C and I had decided our plan was to do a baseline ultrasound on cycle day 2 or 3, and see how many antral follicles were visible – if it was 3 or fewer, we would do medicated IUI again; if there were more, we would try for IVF. But when the advice nurse called me back, she said that Dr. Y wanted me to come in on Tuesday – too late for medicated IUI.

When I explained our ‘plan’, she said that upon further reflection, Dr. Y really felt that IVF was our best option and we should just go ahead with that. At this unexpected disruption in the plan – and to my complete surprise – I burst into tears on the phone. (I should probably mention that I have never been a very emotional person. For our first year together, C teasingly referred to me as ‘The Robot’. But infertility is doing its damnedest to change that.) Anyway, the nurse ultimately relented and said they could squeeze me in at 4:30.

The ultrasound showed 6 follicles (lame by most standards, but tied for my best count). It also showed a small cyst (Dr. Y said that wasn’t surprising after coming off a medicated IUI cycle), which means we couldn’t do medicated IUI this cycle anyway. We all agreed to move ahead with IVF, assuming the cyst goes away before next month. (We need a month to do our IVF ‘homework’ anyway.)

Once again, it feels good to have a plan, and to feel like we are moving forward (to what, I don’t know, but I’ll settle for movement toward anything at this point). I would title this post ‘Plan B’, except IVF was certainly not our plan B. By my count, we are on Plan D. Here’s a summary of our plan/backup plan/backup to the backup plan, etc:

Plan A: Pull the goalie and get pregnant “the old fashioned way.”

Plan B: Timed intercourse, using charting (phase 1), charting + OPKs (phase 2), and charting + OPKs + Clearblue Easy Fertility Monitor (phase 3)

Plan C: Medicated IUI with Menopur

Plan D: IVF with my (scarce, presumably crap) eggs

Plan E: IVF with donor eggs

Plan F: Adoption

Plan G: Wait for Guy on a Buffalo to drop off a prairie orphan. (If you don’t know what I’m talking about, click below.)

Plan H: No idea. Suggestions?

Rookie mistake

I made a rookie mistake this week. Since I was feeling so optimistic about this cycle, I decided to test early – at 8 dpo (that’s 8 days past ovulation, for the non IFers). I saw the faintest second line, and woke C. to tell him that we were pregnant. I tried not to get TOO excited (after all, C. and I know all too well that a BFP is a far cry from a live baby…), but in my head, I had calculated the due date, lamented the end of my blog (okay, not much of a lament, but I thought about it nonetheless), and imagined how quickly all this ‘infertility stuff’ would be a distant memory. Not wanting to burst my bubble, C. gently asked “What’s the chance that it could still be due to the trigger shot?” to which I replied, “It’s been 10 days. There is no way that protein could still be detectable in my pee after 10 days!!!) I fantasized about our rainbow baby all the way to work, and then decided to Google it. And guess what?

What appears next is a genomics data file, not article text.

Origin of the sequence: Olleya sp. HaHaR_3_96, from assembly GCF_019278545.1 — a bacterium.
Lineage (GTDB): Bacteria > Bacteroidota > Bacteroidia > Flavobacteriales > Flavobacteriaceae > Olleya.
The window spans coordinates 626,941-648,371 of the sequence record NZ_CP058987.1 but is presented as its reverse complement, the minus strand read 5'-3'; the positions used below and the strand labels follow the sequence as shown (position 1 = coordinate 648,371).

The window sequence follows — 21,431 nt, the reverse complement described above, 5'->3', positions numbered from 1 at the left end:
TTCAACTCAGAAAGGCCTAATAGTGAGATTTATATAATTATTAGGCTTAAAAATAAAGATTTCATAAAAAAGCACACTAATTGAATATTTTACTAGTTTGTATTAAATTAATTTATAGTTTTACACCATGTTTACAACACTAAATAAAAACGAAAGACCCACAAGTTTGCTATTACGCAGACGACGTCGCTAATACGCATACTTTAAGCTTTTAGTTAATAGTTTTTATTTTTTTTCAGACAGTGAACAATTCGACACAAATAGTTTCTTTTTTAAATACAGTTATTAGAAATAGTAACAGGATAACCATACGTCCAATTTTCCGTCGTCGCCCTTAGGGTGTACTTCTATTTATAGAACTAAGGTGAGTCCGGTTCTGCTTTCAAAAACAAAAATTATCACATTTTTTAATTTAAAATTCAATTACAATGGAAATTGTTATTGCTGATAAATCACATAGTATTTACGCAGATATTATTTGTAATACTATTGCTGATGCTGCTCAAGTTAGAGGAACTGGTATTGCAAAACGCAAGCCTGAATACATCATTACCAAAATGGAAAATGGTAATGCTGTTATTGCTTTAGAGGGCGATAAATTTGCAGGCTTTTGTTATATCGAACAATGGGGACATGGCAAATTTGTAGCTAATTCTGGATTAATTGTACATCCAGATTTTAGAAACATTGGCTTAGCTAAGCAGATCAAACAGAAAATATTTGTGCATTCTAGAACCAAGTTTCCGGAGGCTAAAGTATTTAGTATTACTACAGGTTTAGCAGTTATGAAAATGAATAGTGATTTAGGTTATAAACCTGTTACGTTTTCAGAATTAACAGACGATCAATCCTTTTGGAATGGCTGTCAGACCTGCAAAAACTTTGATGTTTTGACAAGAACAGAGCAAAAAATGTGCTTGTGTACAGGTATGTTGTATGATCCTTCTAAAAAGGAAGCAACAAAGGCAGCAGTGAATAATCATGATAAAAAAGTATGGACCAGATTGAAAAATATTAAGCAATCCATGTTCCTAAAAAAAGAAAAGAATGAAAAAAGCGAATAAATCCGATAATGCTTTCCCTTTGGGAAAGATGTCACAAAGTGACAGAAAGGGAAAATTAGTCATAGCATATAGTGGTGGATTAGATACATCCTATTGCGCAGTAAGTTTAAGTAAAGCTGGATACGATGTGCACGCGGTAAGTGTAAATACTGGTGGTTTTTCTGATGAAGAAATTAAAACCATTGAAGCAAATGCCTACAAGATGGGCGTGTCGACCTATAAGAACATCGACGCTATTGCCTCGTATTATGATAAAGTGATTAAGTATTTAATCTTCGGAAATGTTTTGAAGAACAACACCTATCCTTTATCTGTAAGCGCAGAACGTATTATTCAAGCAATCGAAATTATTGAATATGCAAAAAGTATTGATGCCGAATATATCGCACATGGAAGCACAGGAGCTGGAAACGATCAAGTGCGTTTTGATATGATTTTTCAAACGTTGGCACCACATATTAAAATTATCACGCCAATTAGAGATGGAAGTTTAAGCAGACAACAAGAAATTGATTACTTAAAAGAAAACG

hCG can totally remain at detectable levels…for up to 14 days following a trigger shot!

Ugh. I’m sure all the seasoned IFers out there are like “Duh!”

So what did I do? I tested again at 9dpo, 10dpo, and 11dpo. And the second line was like faint, fainter, gone. 😦

So today C. and I went to meet with Dr. Y. to plan our our next step. (One ‘perk’ from the accident: C. is available to go with me to all my appointments!) I found this meeting super depressing, which is to say, it was exactly like every other meeting at that office… “Yadda yadda yadda, diminished ovarian reserve, yadda yadda, born with all the eggs you’ll ever have, yadda, let’s do another day 3 blood test and antral follicle count, yadda yadda, we can try IVF but you’ll be lucky to get 5 eggs out, yadda yadda yadda…” You get the idea.

Rather than rehash the rest of the conversation, or the tear-filled ride home, I’d prefer to learn and then write about the biochemistry behind how home pregnancy tests work.

Here’s a nifty image I found online. I’ll attempt to caption it in my own words.

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(A) So the purple blobs are hCG, which is present in the urine of pregnant women (and of wannabe pregnant women who had a trigger shot 10 days ago…)

Capillary action carries hCG along the stick (or down in this particular figure; nevermind that HPT instructions definitely do not say to hold the test with pee end up like that…) Anyway, capillary action carries hCG toward where the action is.

(B) The reddish things that look kind of like lobsters holding a blue balloon are the anti-α-hCG antibodies which were pre-deposited on the stick (between the pee end and the viewing end). The antibodies have a pigment attached (in the case of the test I used – FRER – the pigment is pink, not blue). They will grab the hCG (specifically the alpha subunit of hCG – for more about the structure of hCG, see this post) and hold on tight…and be pink.

Now, capillary action will carry the bound-to-hCG anti-α-hCG antibodies, and the free anti-α-hCG antibodies (there are extras that don’t get any hCG) along the stick.

(C) At the ‘test line’, there is a line of anti-β-hCG antibodies (blue lobsters in the figure, although they are actually colorless) that are fixed to the stick. These antibodies also grab onto hCG (specifically, the beta-subunit) and hold tight…and don’t go anywhere. Everybody holds on tight, and the resulting group of anti-β-hCG—hCG—anti-α-hCG sandwiches appear as a pink line on the stick.